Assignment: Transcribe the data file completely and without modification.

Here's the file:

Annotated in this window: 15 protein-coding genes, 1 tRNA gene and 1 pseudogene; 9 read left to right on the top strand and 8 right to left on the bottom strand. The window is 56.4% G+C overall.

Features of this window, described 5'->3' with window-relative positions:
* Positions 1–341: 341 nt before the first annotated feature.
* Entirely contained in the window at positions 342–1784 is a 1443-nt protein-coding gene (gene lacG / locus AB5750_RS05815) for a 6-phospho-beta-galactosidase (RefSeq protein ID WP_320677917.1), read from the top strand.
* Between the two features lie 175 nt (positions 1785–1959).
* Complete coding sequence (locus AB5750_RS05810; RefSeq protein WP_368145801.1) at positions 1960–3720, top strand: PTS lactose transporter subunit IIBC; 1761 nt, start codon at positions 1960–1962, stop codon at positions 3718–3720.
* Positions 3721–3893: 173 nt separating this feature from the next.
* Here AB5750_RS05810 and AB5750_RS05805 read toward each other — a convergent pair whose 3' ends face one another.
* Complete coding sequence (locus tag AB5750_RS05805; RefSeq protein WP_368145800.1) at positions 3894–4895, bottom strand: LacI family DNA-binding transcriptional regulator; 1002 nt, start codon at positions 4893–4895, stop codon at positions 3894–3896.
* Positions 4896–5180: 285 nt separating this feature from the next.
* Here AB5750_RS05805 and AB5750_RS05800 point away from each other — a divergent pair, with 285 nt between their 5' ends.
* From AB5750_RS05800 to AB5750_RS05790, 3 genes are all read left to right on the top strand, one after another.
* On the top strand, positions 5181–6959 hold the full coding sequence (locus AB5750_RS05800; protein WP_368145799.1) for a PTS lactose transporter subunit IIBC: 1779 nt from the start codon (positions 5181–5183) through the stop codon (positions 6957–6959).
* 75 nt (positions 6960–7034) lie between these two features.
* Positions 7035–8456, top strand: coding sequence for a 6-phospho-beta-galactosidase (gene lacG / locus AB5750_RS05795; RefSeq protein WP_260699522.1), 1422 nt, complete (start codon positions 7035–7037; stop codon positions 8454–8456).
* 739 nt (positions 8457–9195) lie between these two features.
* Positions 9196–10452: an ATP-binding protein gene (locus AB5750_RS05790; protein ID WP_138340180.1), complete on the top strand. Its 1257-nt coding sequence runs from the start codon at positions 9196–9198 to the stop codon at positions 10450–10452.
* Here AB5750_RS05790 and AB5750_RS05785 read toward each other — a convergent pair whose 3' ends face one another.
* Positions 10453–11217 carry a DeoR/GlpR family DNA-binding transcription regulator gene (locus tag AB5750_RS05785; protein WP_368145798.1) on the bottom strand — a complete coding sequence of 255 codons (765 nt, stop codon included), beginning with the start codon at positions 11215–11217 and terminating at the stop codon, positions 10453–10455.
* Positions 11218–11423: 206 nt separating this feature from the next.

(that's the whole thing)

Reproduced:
Annotated in this window: 15 protein-coding genes, 1 tRNA gene and 1 pseudogene; 9 read left to right on the top strand and 8 right to left on the bottom strand. The window is 56.4% G+C overall.

Features of this window, described 5'->3' with window-relative positions:
* Positions 1–341: 341 nt before the first annotated feature.
* Entirely contained in the window at positions 342–1784 is a 1443-nt protein-coding gene (gene lacG / locus AB5750_RS05815) for a 6-phospho-beta-galactosidase (RefSeq protein ID WP_320677917.1), read from the top strand.
* Between the two features lie 175 nt (positions 1785–1959).
* Complete coding sequence (locus AB5750_RS05810; RefSeq protein WP_368145801.1) at positions 1960–3720, top strand: PTS lactose transporter subunit IIBC; 1761 nt, start codon at positions 1960–1962, stop codon at positions 3718–3720.
* Positions 3721–3893: 173 nt separating this feature from the next.
* Here AB5750_RS05810 and AB5750_RS05805 read toward each other — a convergent pair whose 3' ends face one another.
* Complete coding sequence (locus tag AB5750_RS05805; RefSeq protein WP_368145800.1) at positions 3894–4895, bottom strand: LacI family DNA-binding transcriptional regulator; 1002 nt, start codon at positions 4893–4895, stop codon at positions 3894–3896.
* Positions 4896–5180: 285 nt separating this feature from the next.
* Here AB5750_RS05805 and AB5750_RS05800 point away from each other — a divergent pair, with 285 nt between their 5' ends.
* From AB5750_RS05800 to AB5750_RS05790, 3 genes are all read left to right on the top strand, one after another.
* On the top strand, positions 5181–6959 hold the full coding sequence (locus AB5750_RS05800; protein WP_368145799.1) for a PTS lactose transporter subunit IIBC: 1779 nt from the start codon (positions 5181–5183) through the stop codon (positions 6957–6959).
* 75 nt (positions 6960–7034) lie between these two features.
* Positions 7035–8456, top strand: coding sequence for a 6-phospho-beta-galactosidase (gene lacG / locus AB5750_RS05795; RefSeq protein WP_260699522.1), 1422 nt, complete (start codon positions 7035–7037; stop codon positions 8454–8456).
* 739 nt (positions 8457–9195) lie between these two features.
* Positions 9196–10452: an ATP-binding protein gene (locus AB5750_RS05790; protein ID WP_138340180.1), complete on the top strand. Its 1257-nt coding sequence runs from the start codon at positions 9196–9198 to the stop codon at positions 10450–10452.
* Here AB5750_RS05790 and AB5750_RS05785 read toward each other — a convergent pair whose 3' ends face one another.
* Positions 10453–11217 carry a DeoR/GlpR family DNA-binding transcription regulator gene (locus tag AB5750_RS05785; protein WP_368145798.1) on the bottom strand — a complete coding sequence of 255 codons (765 nt, stop codon included), beginning with the start codon at positions 11215–11217 and terminating at the stop codon, positions 10453–10455.
* Positions 11218–11423: 206 nt separating this feature from the next.